By Janet Chapman, chair of Tanzania Development Trust and founder of Crowd2Map Tanzania
Life in rural Tanzania
It’s the cutting season for Female Genital Mutilation (FGM), and a young girl is at risk in rural Tanzania. FGM activists work with the police to save her and get her to a safe house. But they often drive around for hours at night looking for any signs that they’re in the right place, because there is a lack of maps in much of rural Tanzania.
Another day and more water is needed for the household. Many village pumps are broken and villagers have no way to report this. So a local woman sets out on a five-kilometre walk to the nearest stream, which is the nearest source of water. It takes many hours of her day – hours that she could have spent working and increasing her income. The stream is used by animals, so it is very dirty and brings the risk of infection and illness. Since climate change has been impacting the country, droughts are likely – sometimes she will reach the stream, only to find that it has dried up and there is no water to collect.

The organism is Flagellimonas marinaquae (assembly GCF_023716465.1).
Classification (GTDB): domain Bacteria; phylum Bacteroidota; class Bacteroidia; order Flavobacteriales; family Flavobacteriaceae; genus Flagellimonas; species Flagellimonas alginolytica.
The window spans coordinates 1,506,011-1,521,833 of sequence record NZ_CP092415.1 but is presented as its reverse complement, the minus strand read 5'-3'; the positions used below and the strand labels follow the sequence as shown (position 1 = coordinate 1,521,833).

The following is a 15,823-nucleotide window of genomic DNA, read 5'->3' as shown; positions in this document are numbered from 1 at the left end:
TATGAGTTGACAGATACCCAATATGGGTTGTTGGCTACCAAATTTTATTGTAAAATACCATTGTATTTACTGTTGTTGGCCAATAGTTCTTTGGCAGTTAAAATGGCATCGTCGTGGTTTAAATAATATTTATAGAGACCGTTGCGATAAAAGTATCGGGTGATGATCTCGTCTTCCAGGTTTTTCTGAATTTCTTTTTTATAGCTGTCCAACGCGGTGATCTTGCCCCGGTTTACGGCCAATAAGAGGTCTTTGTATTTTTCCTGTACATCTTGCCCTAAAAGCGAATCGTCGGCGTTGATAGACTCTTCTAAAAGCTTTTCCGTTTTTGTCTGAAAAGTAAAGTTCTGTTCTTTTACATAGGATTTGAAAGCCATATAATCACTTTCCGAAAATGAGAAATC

A farmer goes to check on her crops – agriculture being the backbone of Tanzania’s rural economy, they are her lifeline, as with many others. She has been struggling as climate change has devastated her land and crops. She has no access to weather reports, and her crops rely solely on rainfall to grow, so if she miscalculates her planting her family will go hungry.
The scenarios above are just some of the problems that rural communities in Tanzania face on a daily basis – problems that we try to combat in our work at the Tanzania Development Trust through our projects with local representatives on the ground.
While we all know the prevalence and importance of technology in our lives (where would we be without our mobile phones!), the use of technology for good and for sustainable development has huge untapped potential for women like those above.
Creating a network of Digital Champions
In 2017 our mapping project Crowd2Map, working with activists led by our local rep Rhobi Samwelly, used a grant from USAID to set up and train a network of 87 Digital Champions in 87 villages across the Serengeti district. These Digital Champions are a key asset to our work across rural Tanzania in various projects, such as gender-based violence (GBV) and FGM.